Sun Probe Passes Through Comet Leonard's Tail as Space Rock Leaves Solar System

A spacecraft intended to study the boiling atmosphere of the sun has completed additional tasks by passing through the tail of the comet C/2021 A1 Leonard.

Comet Leonard, as it is known, made headlines late last year as it passed relatively close by Earth and provided avid skywatchers with a unique viewing opportunity.

The comet was particularly exciting as predictions showed that after making its close pass by the Earth on December 12, the comet would swing around the sun and head out of the solar system, never to be seen again.

Leonard is now speeding away from us, but the Solar Orbiter probe managed to say a final goodbye last month after it found itself passing through the comet's tail—referring to the trail of dust and ice left in the comet's wake.

Comet tail crossings are quite rare, and most of the time they're only detected after the event has actually happened. Indeed, the Solar Orbiter itself passed through the tail of another fragmenting comet shortly after launching in 2020.

This time, astronomers had actually predicted that the encounter would happen by calculating the effect of solar winds on the comet's tail as well as the expected path of the Solar Orbiter spacecraft.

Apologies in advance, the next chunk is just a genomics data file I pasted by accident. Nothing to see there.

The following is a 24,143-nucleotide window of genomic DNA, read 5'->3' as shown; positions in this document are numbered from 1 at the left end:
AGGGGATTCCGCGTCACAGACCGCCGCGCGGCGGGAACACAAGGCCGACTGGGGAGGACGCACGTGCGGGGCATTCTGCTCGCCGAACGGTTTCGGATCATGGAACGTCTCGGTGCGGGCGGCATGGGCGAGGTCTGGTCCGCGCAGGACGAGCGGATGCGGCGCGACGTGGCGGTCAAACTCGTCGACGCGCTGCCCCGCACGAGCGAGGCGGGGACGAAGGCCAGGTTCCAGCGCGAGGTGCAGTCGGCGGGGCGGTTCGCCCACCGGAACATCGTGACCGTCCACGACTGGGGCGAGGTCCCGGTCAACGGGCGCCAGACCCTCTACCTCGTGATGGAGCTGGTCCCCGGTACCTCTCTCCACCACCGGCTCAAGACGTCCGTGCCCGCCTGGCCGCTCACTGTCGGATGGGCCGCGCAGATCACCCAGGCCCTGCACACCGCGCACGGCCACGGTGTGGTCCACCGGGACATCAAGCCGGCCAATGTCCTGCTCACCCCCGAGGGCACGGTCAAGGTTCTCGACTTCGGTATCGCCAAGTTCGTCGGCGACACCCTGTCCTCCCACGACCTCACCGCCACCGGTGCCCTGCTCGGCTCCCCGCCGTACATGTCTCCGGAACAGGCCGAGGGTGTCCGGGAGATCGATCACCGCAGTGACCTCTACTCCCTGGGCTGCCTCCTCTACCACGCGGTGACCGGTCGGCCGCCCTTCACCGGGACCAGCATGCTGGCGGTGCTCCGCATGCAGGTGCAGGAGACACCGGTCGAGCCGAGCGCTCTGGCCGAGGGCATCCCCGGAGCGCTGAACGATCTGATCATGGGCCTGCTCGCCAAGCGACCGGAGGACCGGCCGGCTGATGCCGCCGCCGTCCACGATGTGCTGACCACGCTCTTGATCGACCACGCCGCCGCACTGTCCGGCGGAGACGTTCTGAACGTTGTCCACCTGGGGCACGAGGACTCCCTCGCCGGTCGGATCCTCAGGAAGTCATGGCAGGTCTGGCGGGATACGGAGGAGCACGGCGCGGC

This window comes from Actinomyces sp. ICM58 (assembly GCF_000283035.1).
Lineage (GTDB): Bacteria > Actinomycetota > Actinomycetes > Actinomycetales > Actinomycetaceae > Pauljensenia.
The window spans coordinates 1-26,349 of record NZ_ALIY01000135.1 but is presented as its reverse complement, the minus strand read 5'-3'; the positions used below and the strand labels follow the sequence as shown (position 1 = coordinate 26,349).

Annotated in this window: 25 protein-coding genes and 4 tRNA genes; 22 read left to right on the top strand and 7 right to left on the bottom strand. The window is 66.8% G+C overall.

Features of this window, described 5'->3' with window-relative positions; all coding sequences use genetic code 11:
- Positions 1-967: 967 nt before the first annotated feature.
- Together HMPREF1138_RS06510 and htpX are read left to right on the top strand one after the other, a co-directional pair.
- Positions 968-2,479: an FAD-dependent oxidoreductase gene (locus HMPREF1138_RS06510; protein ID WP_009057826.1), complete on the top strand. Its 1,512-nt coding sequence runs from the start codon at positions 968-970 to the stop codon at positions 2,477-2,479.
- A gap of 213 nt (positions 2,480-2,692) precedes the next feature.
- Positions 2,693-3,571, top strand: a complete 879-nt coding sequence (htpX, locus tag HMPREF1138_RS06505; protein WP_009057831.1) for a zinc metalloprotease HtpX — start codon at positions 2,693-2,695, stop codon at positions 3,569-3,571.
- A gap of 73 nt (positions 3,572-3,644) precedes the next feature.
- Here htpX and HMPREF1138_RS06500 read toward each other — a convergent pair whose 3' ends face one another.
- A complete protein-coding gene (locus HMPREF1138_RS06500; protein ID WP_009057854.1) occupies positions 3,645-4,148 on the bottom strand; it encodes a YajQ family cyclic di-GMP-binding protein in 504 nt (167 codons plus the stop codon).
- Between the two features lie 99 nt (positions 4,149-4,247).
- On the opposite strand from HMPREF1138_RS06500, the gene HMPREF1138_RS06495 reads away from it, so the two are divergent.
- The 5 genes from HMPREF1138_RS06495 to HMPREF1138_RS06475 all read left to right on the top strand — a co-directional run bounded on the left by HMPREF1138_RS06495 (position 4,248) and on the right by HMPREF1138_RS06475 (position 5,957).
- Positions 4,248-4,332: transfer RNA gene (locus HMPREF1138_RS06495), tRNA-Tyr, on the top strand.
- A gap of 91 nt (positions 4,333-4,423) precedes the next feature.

In a way the meeting was also good luck. The Solar Orbiter wasn't specifically designed to study comets; it's designed to take the closest images of the sun ever recorded, and with a suite of 10 instruments, answer burning questions about its atmosphere and the generation of solar winds.

Using these same instruments, the Solar Orbiter was able to taste the tail of Leonard. Its Heavy Ion Sensor (HIS) measured atoms, ions and molecules that were attributable to the comet rather than the solar winds.

Via an on-board light sensor the orbiter was also able to take photos of the comet in the distance, giving scientists a hint about the rate at which Leonard is ejecting dust and how much water is was giving off.

Comet Leonard
Comet Leonard, as seen from the Solar Orbiter. ESA/Solar Orbiter/Metis Team

"The big advantage is that for basically no effort on the spacecraft's part, you get to sample a comet at a massive distance. That's pretty exciting," said Samuel Grant, a postgraduate student at University College London's Mullard Space Science Laboratory, who predicted the comet crossing in a European Space Agency (ESA) press release.

Daniel Müller, the ESA project scientist for the Solar Orbiter, said the measurements were an "additional science" on top of the orbiter's main objective of studying the sun and its winds.

In March, the Solar Orbiter is due to make its closest pass to the sun yet, traveling one-third of the distance between the star and Earth. It will continue to make nearly 20 more close passes in the coming years.

Comet Leonard
Comet Leonard, photographed passing overhead on December 4, 2021. The comet, which is not expected to return, caught attention due to its visibility. Franco Tognarini/Getty